child “write” with a finger on it and erase
by squishing it around. Offer fingerpaint
or play dough. Fill a large, plastic, lidded
container with dry beans or split peas and
let your child use scoops or measuring
cups to pour them from one container to
another. Yes, you’ll have to clean up the
area later, but it may buy you 30–45 min-
. . . Your homeschool
day will not look like a
classroom day during
this season of your
utes of teaching time with another child.
Additional ideas for high-chair
time can be found here: www.redshift.
3. Put the step stool up to the kitchen
sink, close the drain, and run a drizzle of
water into the sink along with a little bit
of dish soap. Give your child some plastic
cups, bowls and spoons to “wash.” He’ll feel
glad to know that he is helping with the
chores. A turkey baster and soapy water
can keep a child entertained for a while too.
4. Check out book and tape/CD kits
from the library. Your toddler can listen
to the story through headphones while
“reading” the book.
5. Read aloud to your older children
right outside the open bathroom door
while your younger child plays in the tub.
Or just read in the bathroom. Strange
perhaps, but safe!
6. Make some special toys available
during school time only. Rotate these
toys so that they are always fresh and
Divide and Conquer
1. While working on a specific subject
with one older child, have the other older
child play with the youngest child in her
room. This is a special playtime for the
two of them. Then switch for the other
sibling to have this special time.
2. Ask Dad to teach certain subjects. My
husband teaches science and logic to the
older kids. This frees me up to spend undivided time with my younger children.
3. Have middle grade students do certain subjects independently. After giving
instruction, send them off to work on the
assignment on their own.
4. Hire a homeschool teen (or ask
Grandma) to come over and play with
the youngest child while you “get serious”
with the older children.
5. Swap school time (or toddler time)
with another homeschool mom. For example, you teach a subject to her older
kids (along with yours) while she plays
with the younger ones. Or vice versa.
That way each of you can have uninterrupted school time with your older kids
and/or playtime with your younger ones.
Get Creative With School Time
1. Wait until your toddler’s naptime to
work on school subjects with your other
2. Work on some school subjects at
night while Dad is home to play with or
put the youngest to bed.
3. Do a fun activity with your toddler
before you begin school. This should help
her to be more content to play on her own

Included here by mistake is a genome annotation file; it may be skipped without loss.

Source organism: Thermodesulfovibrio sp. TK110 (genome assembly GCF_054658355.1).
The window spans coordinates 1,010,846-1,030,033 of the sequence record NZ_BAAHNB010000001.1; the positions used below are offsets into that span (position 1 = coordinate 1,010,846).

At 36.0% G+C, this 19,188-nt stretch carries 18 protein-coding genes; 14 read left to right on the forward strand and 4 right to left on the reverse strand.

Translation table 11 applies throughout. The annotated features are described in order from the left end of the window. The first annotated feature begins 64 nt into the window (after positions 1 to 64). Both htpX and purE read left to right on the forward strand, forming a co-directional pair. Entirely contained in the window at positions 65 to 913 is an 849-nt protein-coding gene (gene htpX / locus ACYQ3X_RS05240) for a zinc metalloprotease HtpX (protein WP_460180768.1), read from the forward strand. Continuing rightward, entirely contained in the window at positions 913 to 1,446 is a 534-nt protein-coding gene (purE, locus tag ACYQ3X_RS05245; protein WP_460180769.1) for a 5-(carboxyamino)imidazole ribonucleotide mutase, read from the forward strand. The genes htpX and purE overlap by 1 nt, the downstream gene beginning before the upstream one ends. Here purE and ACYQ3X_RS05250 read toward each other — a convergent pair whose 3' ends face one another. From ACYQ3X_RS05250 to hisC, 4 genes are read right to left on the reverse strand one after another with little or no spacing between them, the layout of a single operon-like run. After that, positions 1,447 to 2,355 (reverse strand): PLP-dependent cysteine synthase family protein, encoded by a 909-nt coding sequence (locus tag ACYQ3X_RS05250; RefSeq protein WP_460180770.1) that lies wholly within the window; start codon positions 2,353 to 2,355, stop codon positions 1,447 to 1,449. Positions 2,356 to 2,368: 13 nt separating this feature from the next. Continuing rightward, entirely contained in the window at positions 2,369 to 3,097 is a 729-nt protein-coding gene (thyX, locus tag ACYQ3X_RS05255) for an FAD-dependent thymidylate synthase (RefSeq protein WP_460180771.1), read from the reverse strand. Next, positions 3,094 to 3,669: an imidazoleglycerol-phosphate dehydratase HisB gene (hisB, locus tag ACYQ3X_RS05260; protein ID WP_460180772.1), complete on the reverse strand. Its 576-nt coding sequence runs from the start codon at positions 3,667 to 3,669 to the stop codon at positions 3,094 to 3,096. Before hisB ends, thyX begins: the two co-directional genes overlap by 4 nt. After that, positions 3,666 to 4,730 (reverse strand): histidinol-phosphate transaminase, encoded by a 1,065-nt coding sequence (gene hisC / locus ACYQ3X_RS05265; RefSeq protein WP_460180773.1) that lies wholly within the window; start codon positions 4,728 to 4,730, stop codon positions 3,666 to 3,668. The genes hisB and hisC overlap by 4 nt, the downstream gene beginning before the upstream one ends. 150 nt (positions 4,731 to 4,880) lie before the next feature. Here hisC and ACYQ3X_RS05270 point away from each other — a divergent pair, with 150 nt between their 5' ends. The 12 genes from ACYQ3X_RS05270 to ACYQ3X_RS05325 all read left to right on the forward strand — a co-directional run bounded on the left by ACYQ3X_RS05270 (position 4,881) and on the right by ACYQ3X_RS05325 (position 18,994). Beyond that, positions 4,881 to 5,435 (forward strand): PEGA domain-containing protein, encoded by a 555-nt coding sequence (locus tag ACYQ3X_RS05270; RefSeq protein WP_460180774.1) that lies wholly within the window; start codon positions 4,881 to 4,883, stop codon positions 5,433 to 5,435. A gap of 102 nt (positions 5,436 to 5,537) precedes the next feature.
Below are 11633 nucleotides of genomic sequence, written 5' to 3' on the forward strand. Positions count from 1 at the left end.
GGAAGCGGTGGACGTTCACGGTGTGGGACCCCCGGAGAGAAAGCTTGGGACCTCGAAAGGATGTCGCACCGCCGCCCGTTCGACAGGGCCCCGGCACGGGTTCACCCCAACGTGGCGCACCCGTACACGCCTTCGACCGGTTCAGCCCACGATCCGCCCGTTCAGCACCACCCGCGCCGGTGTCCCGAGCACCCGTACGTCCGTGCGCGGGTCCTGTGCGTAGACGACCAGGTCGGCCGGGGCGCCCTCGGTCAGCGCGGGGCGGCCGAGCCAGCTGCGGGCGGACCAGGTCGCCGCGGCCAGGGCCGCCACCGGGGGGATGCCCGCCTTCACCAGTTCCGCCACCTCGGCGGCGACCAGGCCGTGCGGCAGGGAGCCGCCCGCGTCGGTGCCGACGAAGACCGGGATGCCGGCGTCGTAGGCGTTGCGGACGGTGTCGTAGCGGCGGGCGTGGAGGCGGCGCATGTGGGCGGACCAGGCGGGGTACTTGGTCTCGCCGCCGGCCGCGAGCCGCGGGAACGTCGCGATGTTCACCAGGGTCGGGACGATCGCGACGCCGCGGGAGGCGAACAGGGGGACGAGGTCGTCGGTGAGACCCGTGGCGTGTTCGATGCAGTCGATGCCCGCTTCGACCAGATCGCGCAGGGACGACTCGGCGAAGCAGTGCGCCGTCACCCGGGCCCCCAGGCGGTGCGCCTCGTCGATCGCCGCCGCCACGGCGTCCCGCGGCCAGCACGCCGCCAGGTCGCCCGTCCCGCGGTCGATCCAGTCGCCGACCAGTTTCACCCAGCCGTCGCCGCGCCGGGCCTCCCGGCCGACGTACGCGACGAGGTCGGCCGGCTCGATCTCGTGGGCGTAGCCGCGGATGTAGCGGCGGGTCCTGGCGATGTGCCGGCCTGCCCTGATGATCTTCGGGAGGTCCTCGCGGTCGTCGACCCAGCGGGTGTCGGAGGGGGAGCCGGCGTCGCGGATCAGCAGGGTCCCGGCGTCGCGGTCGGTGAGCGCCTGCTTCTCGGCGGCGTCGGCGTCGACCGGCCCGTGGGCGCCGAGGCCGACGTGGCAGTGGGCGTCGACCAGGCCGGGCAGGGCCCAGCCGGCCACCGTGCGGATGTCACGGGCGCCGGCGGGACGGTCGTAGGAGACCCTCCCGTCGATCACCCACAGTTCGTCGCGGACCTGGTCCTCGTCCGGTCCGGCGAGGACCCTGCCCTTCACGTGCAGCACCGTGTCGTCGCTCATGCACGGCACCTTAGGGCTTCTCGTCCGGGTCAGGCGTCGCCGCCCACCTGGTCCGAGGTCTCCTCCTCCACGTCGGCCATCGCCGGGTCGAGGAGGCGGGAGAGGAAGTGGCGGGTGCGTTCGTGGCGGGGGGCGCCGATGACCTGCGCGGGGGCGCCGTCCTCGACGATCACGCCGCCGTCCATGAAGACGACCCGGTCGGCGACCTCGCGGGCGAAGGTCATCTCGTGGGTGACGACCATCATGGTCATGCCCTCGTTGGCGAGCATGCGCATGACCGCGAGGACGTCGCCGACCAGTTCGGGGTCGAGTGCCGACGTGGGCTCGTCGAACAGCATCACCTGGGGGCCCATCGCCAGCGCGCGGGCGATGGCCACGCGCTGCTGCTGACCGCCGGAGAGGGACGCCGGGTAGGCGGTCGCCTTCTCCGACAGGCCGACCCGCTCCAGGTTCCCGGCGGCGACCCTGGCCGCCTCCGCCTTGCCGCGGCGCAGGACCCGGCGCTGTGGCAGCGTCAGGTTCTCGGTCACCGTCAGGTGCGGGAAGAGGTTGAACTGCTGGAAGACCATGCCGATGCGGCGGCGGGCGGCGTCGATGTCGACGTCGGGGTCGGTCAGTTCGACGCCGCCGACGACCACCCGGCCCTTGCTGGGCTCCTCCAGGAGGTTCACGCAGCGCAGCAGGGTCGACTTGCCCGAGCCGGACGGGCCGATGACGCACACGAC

or to listen to books quietly for a while as
you give attention to the other children.
4. Don’t feel like you have to do every
subject every day. Combine subjects or
possibly double up on some schoolwork
on certain days when the baby takes a
longer nap or is playing more contentedly. That way, you can do less on other
days! For example, combine geography
with history, or do a whole week’s worth
of science on one day.
5. Be willing to do some schoolwork on
Saturday when Dad is home.
6. Use smaller amounts of time for
school. A block of four hours may not be
possible at this time, but 45 minutes to an
hour at a time may be doable.
7. Read aloud during breakfast and
lunch (while your youngest child is contentedly eating in his high chair).
8. Understand that your homeschool
day will not look like a classroom day
during this season of your family’s life.
Maybe it never will. And this is okay!
Enjoy this season of your child’s life,
knowing that it will not last forever and
that you are not alone. Your toddler will
be at this stage only for a couple of short
years, and the next thing you know, he’ll
be in kindergarten. They are only young
for such a short time, and it is a precious,
precious time. Don’t wish it away!
Make every effort to stay flexible
with your schedule and your to-do list,
as toddlers change from one day to the
next. Just when one strategy may be
Swap school time
(or toddler time)
working for your family, he’ll change
and you’ll need to try something else
to keep the school day flowing. In other
words, what worked yesterday might not
work today! Above all, give him lots of
hugs and kisses during your school day,
which will reassure you both that he is
not an interruption but a blessing.
Terri Johnson, along with her husband
Todd, founded Knowledge Quest, Inc.,
publisher of history and geography materials. Knowledge Quest is well known for
producing mapping programs such as Map
Trek and Time Trek, as well as timelines,
historical biographies, geography curriculum, software, and even mobile apps.
Visit Knowledge Quest at www.Knowledge
Healthful, fun physical
activities for children
2-6 years old.